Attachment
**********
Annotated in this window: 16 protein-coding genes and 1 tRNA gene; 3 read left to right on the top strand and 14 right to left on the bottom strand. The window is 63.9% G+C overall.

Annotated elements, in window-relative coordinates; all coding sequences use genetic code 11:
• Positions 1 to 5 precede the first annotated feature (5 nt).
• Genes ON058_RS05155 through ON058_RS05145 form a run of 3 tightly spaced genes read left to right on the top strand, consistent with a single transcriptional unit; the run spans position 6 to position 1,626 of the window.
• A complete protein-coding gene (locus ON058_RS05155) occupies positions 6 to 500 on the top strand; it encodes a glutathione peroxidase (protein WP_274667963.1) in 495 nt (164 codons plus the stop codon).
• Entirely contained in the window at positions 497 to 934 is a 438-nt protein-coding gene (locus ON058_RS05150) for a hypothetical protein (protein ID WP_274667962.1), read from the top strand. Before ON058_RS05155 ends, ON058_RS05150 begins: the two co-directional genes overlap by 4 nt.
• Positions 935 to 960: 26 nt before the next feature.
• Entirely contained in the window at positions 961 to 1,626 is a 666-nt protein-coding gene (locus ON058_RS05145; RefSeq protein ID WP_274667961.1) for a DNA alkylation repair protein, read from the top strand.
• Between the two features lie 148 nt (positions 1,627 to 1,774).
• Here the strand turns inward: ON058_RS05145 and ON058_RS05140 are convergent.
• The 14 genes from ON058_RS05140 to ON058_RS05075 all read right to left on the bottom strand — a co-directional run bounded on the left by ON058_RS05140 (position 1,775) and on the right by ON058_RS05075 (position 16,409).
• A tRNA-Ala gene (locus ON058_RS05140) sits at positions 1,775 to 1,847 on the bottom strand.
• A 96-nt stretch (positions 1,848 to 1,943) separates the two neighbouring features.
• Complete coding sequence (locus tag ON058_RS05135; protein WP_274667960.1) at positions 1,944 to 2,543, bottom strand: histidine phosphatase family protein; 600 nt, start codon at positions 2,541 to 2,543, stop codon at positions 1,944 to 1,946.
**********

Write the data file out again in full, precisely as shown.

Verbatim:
Annotated in this window: 16 protein-coding genes and 1 tRNA gene; 3 read left to right on the top strand and 14 right to left on the bottom strand. The window is 63.9% G+C overall.

Annotated elements, in window-relative coordinates; all coding sequences use genetic code 11:
• Positions 1 to 5 precede the first annotated feature (5 nt).
• Genes ON058_RS05155 through ON058_RS05145 form a run of 3 tightly spaced genes read left to right on the top strand, consistent with a single transcriptional unit; the run spans position 6 to position 1,626 of the window.
• A complete protein-coding gene (locus ON058_RS05155) occupies positions 6 to 500 on the top strand; it encodes a glutathione peroxidase (protein WP_274667963.1) in 495 nt (164 codons plus the stop codon).
• Entirely contained in the window at positions 497 to 934 is a 438-nt protein-coding gene (locus ON058_RS05150) for a hypothetical protein (protein ID WP_274667962.1), read from the top strand. Before ON058_RS05155 ends, ON058_RS05150 begins: the two co-directional genes overlap by 4 nt.
• Positions 935 to 960: 26 nt before the next feature.
• Entirely contained in the window at positions 961 to 1,626 is a 666-nt protein-coding gene (locus ON058_RS05145; RefSeq protein ID WP_274667961.1) for a DNA alkylation repair protein, read from the top strand.
• Between the two features lie 148 nt (positions 1,627 to 1,774).
• Here the strand turns inward: ON058_RS05145 and ON058_RS05140 are convergent.
• The 14 genes from ON058_RS05140 to ON058_RS05075 all read right to left on the bottom strand — a co-directional run bounded on the left by ON058_RS05140 (position 1,775) and on the right by ON058_RS05075 (position 16,409).
• A tRNA-Ala gene (locus ON058_RS05140) sits at positions 1,775 to 1,847 on the bottom strand.
• A 96-nt stretch (positions 1,848 to 1,943) separates the two neighbouring features.
• Complete coding sequence (locus tag ON058_RS05135; protein WP_274667960.1) at positions 1,944 to 2,543, bottom strand: histidine phosphatase family protein; 600 nt, start codon at positions 2,541 to 2,543, stop codon at positions 1,944 to 1,946.